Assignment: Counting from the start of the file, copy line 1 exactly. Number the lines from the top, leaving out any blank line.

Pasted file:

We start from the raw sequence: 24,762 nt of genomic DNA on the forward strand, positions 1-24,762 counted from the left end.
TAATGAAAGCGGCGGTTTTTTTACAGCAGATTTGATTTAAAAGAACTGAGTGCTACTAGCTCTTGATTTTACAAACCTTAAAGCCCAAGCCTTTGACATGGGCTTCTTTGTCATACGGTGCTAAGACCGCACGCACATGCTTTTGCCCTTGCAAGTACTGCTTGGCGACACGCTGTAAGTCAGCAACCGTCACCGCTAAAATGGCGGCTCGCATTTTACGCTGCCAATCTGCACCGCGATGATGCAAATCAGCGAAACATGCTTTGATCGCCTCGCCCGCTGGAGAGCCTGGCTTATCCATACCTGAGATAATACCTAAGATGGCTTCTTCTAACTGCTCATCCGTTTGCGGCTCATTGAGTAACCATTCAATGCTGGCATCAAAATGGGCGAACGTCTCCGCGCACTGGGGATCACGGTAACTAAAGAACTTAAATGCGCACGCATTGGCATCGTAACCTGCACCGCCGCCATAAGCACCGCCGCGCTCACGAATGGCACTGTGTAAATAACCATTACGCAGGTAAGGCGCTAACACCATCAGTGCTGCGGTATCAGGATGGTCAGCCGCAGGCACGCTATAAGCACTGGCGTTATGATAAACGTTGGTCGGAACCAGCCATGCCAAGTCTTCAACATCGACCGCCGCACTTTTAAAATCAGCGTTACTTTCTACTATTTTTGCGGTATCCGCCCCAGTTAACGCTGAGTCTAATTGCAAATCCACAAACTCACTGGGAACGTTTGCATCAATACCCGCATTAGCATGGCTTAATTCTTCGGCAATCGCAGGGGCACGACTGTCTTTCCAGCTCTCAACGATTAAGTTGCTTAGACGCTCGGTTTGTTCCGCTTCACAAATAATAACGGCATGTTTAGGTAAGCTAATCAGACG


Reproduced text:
We start from the raw sequence: 24,762 nt of genomic DNA on the forward strand, positions 1-24,762 counted from the left end.